The court records include email exchanges between couples and the business where some of the couples were alerted that their flowers wouldn’t be at their wedding “due to unfortunate circumstances.” The brides asked for refunds and, in signed affidavits, say they never got one.
“How are we receiving refunds?” a bride asks. “I invested a lot of money with her for my wedding tomorrow! Now I am scrambling to find other options and need my money back!”
Whether Pace has paid the ordered amount is unclear. A message seeking comment from the Attorney General’s Office wasn’t responded to Thursday.
“Weddings are meant to be a celebration of love, not a chance for a heartless grifter to leave couples empty-handed and upset,” Ohio Attorney Dave Yost said at the time the case was filed. “This action won’t take the sting away from that day, but I vow to help these couples get some payback.”
Court records say Pace required consumers “make a substantial down payment of 50% or more” for her services when the contract was signed, and then required that the remaining balance be paid by the wedding date. It also says that for some couples, she confirmed services in advance of the wedding date but failed to provide flowers.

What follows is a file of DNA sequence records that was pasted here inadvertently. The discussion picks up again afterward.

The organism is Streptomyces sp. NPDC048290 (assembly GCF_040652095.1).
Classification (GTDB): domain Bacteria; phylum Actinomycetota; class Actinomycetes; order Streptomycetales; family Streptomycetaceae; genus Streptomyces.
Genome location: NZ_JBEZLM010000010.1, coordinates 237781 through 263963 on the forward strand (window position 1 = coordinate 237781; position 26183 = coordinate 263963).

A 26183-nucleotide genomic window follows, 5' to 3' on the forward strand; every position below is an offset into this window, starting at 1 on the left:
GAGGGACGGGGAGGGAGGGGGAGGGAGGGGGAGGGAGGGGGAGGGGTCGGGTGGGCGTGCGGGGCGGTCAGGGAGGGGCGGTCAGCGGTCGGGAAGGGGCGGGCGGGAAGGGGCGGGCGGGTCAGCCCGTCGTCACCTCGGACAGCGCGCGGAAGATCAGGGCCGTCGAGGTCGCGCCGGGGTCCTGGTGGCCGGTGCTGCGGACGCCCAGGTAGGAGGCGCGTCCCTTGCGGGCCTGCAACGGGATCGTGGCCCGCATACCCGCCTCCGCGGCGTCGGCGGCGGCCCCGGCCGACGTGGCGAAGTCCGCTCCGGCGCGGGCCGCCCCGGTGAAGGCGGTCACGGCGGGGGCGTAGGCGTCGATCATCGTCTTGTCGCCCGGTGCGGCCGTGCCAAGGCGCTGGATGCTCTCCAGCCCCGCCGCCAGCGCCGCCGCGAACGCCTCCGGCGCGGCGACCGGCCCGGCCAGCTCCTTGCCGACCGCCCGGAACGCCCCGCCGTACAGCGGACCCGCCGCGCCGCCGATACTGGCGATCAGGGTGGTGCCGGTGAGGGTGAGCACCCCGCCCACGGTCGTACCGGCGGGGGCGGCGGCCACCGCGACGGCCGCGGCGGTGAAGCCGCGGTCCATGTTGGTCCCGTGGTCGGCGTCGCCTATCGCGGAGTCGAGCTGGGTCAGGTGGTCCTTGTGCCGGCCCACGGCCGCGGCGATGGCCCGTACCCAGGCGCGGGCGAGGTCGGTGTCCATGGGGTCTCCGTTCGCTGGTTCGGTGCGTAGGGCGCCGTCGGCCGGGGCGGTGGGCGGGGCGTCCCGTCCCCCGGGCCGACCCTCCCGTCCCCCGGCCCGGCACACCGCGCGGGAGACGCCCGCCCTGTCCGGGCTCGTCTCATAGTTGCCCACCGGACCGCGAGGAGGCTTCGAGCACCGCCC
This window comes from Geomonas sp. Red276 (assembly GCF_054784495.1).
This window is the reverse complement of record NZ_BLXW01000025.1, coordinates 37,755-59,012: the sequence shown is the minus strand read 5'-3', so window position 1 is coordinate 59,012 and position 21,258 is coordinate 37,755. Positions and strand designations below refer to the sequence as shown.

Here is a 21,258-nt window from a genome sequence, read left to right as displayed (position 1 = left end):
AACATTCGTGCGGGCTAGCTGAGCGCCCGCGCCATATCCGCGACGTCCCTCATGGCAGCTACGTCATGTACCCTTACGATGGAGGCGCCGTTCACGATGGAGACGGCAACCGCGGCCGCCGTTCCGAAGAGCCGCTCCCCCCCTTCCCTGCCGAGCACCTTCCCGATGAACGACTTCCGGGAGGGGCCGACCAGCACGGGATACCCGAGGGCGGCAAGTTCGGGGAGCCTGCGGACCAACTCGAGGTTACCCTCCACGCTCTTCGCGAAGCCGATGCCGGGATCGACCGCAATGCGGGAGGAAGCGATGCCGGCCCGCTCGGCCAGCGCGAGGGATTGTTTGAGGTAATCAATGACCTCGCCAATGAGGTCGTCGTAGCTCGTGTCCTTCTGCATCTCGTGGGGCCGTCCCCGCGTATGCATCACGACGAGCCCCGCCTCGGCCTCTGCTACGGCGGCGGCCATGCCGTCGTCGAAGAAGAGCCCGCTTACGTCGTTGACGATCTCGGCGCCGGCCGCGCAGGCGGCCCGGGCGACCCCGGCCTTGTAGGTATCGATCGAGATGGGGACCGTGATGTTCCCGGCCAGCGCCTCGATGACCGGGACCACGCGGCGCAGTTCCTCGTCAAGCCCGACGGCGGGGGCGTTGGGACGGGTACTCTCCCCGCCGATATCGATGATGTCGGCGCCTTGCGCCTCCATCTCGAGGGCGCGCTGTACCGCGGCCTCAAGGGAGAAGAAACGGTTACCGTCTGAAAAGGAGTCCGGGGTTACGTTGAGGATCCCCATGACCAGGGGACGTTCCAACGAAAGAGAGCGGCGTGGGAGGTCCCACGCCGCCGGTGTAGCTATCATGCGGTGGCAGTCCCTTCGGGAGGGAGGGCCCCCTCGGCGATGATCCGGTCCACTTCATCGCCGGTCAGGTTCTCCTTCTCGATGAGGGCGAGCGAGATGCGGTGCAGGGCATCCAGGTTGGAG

“For some consumers, defendant contacted the consumers and canceled the floral services just days before the consumers’ wedding or other events,” the court document says. “For some consumers, defendant never contacted the consumers and failed to provide the flowers on the day of the consumers’ weddings or other events.”
It says that she failed to deliver on services and then didn’t pay the money back.
“Consumers requested refunds from defendant for goods or services not provided and defendant misrepresented the status of the consumers’ refunds.”